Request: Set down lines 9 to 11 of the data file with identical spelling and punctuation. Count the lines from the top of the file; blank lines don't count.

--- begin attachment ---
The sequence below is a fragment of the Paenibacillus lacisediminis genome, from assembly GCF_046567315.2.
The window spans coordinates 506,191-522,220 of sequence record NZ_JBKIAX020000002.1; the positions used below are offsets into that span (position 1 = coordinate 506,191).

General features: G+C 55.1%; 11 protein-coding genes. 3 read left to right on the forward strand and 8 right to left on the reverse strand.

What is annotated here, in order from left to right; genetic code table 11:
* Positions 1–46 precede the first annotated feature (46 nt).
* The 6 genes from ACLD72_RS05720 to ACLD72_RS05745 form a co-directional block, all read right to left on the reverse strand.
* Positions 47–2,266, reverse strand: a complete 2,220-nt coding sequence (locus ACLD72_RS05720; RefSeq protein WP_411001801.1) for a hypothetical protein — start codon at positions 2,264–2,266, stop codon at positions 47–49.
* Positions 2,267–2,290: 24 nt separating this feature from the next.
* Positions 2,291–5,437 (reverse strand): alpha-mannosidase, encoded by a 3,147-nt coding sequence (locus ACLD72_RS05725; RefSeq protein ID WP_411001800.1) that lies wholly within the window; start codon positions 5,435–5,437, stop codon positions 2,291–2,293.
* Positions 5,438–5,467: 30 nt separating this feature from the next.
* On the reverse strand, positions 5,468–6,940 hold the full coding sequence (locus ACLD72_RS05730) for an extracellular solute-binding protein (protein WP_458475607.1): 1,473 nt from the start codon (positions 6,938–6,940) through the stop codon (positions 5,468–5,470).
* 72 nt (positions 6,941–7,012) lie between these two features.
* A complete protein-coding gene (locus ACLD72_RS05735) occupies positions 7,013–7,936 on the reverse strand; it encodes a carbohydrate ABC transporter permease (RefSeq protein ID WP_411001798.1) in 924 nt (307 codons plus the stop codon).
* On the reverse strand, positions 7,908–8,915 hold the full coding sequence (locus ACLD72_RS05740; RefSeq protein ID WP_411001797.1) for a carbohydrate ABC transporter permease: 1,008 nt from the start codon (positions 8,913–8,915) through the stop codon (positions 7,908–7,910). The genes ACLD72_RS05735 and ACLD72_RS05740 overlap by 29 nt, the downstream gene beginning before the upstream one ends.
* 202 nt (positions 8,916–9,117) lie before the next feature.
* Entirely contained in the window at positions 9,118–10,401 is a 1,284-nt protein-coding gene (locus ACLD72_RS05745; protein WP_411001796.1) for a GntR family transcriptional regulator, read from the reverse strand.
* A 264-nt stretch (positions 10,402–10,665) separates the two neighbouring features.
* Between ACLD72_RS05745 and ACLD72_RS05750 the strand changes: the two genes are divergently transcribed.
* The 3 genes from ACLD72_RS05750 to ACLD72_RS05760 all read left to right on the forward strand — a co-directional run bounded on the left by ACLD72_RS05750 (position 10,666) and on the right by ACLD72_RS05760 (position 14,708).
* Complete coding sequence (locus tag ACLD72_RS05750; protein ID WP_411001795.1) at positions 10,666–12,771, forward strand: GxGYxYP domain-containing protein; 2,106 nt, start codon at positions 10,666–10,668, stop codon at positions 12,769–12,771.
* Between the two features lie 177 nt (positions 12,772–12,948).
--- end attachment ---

* Positions 2,291–5,437 (reverse strand): alpha-mannosidase, encoded by a 3,147-nt coding sequence (locus ACLD72_RS05725; RefSeq protein ID WP_411001800.1) that lies wholly within the window; start codon positions 5,435–5,437, stop codon positions 2,291–2,293.
* Positions 5,438–5,467: 30 nt separating this feature from the next.
* On the reverse strand, positions 5,468–6,940 hold the full coding sequence (locus ACLD72_RS05730) for an extracellular solute-binding protein (protein WP_458475607.1): 1,473 nt from the start codon (positions 6,938–6,940) through the stop codon (positions 5,468–5,470).